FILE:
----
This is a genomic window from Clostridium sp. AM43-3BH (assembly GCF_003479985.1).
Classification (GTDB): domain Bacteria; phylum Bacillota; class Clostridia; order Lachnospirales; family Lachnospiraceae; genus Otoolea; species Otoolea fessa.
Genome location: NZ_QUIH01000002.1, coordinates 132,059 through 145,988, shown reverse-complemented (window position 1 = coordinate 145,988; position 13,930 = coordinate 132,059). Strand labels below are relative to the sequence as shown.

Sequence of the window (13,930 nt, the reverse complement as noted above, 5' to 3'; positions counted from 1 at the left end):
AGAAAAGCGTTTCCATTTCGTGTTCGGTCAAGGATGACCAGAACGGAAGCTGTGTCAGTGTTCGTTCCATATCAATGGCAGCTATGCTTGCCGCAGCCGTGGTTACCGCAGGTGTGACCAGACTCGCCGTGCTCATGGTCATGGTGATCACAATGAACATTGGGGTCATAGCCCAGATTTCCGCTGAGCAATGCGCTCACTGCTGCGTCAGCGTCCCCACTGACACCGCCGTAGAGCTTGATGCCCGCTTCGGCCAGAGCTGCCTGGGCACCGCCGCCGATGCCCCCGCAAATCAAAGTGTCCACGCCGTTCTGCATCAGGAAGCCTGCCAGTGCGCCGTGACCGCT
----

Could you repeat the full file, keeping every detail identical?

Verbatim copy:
This is a genomic window from Clostridium sp. AM43-3BH (assembly GCF_003479985.1).
Classification (GTDB): domain Bacteria; phylum Bacillota; class Clostridia; order Lachnospirales; family Lachnospiraceae; genus Otoolea; species Otoolea fessa.
Genome location: NZ_QUIH01000002.1, coordinates 132,059 through 145,988, shown reverse-complemented (window position 1 = coordinate 145,988; position 13,930 = coordinate 132,059). Strand labels below are relative to the sequence as shown.

Sequence of the window (13,930 nt, the reverse complement as noted above, 5' to 3'; positions counted from 1 at the left end):
AGAAAAGCGTTTCCATTTCGTGTTCGGTCAAGGATGACCAGAACGGAAGCTGTGTCAGTGTTCGTTCCATATCAATGGCAGCTATGCTTGCCGCAGCCGTGGTTACCGCAGGTGTGACCAGACTCGCCGTGCTCATGGTCATGGTGATCACAATGAACATTGGGGTCATAGCCCAGATTTCCGCTGAGCAATGCGCTCACTGCTGCGTCAGCGTCCCCACTGACACCGCCGTAGAGCTTGATGCCCGCTTCGGCCAGAGCTGCCTGGGCACCGCCGCCGATGCCCCCGCAAATCAAAGTGTCCACGCCGTTCTGCATCAGGAAGCCTGCCAGTGCGCCGTGACCGCT